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Messages - Somnambulist

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Interzone / Re: Where are all the intellectuals?
« on: January 05, 2010, 10:22:51 AM »
Back to reality, when scientific discovery was easy, inductive logic was predominately used to arrive at conclusions and new discoveries. You could publish a book no matter how flawed your concepts or theories were. Nowadays, there is much more rigor involved (at least with science and engineering), and the highly technical nature of new discoveries requires specialization in a given field, so you're unlikely do understand or come across such literature. This specialization does mean that there will be less polymaths, but I'm not arguing that intelligence is decreasing with time.

Let it be a reminder that communication of ideas is necessary for intellectuals. With the internet and search engines for peer-reviewed journals, retrieving information is very simple. Without communication, it is very difficult to develop technology, as hinted by The Internet Shelters Weakling's post. I would argue that there are more intellectuals than there ever were due to this availability of information and population growth, but this may be untrue per capita.

Furthermore, we have more media outlets for our ideas, such as music, blogs (lol), etc., so this likely offsets the amount of books that are produced. However, it seems that no one has time for philosophy anymore. If I remember correctly, Northrop Frye has some articles on the topic of literature.

I agree that intelligence isn't decreasing, but I think it would, in fact, be cogent to say "Where are all the POLYMATHS?"  Today, to be an "intellectual" means to be an EXPERT and to look at things UP CLOSE.  I, personally, lament the lack of BROAD thinkers and the lack of FAR AWAY perspective.  Nietzshce was trained a philologist, but, needless to say, his writing moves far far beyond the perspective of his field.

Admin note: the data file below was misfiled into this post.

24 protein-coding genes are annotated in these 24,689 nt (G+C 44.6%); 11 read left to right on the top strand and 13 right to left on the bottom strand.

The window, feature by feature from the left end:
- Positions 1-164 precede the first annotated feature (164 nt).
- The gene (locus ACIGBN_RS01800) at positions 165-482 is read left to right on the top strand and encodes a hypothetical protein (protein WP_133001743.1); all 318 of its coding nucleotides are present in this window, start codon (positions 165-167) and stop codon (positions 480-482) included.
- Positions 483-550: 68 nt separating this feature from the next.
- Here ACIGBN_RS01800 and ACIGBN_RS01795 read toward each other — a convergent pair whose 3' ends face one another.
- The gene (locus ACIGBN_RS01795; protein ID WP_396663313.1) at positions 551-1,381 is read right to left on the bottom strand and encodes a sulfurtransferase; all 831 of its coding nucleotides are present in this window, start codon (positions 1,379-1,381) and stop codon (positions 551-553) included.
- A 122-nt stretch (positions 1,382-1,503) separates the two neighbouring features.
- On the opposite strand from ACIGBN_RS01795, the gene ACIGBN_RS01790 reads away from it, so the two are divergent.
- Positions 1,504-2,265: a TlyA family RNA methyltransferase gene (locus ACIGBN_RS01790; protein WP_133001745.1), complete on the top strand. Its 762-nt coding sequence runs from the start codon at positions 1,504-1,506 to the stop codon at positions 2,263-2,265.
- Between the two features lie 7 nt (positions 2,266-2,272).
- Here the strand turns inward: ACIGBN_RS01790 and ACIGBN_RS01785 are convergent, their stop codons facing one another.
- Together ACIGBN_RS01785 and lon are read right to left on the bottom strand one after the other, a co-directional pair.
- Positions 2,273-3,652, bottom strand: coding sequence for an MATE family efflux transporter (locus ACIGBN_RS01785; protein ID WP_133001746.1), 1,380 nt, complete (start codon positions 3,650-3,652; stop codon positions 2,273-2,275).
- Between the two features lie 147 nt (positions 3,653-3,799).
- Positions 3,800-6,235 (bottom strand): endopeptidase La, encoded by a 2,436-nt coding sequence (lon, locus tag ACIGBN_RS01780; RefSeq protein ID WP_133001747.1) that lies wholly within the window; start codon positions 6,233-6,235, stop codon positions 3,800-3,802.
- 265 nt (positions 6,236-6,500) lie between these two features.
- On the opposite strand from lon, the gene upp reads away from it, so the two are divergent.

Northrop Frye (William Blake expert) is pretty good, though.

Metal / Re: Fully understanding metal
« on: December 15, 2009, 07:41:00 AM »
Ive given the black metal I cannot grasp several listens but I can't discern one song from another through the whole play through (I listen albums at a time trying to avoid listening to individual songs at a time). I can't exactly say I don't like the album I listened to because it just went in one ear and out the other. Leaving me feeling disappointed and frustrated usually longing to understand the music which receives such high praise. Its not that A perfect example of an album would be  Det Frysende Nordariket by Ildjarn.

the sound system, equalizer settings may be important. I ve listen to great albums sounding like shit at my friends or wherever. But stuff like lofi black metal sound irresistible even with mono sound :)) really: darkthrone, ildjarn, some summoning etc. one time i reduced the quality of some averse sefira mp3 to a minimum - delicious!

enjoing technical stuff, as i see you do, wont help you with the primitive esthetics of transilvanian hunger for ex. this music emanates, it s core seams outside not inside the instruments. it's the sum of the sound and something more. much like ambient. less like tech. death metal. maybe try ambient first (see Ildjarn and Nidhogg).

also, as i repetedly experienced with burzum listenings a half awake half asleep state of mind may give you if not revelations then maybe surprisingly intense emotional moments that tend to prolong and transfigure your visions.

I really agree with a lot of this post.  The half awake/half sleep state is very nice.  The upside is that the music seeps in sublliminally, the downside is you can fall asleep in the middle of the album.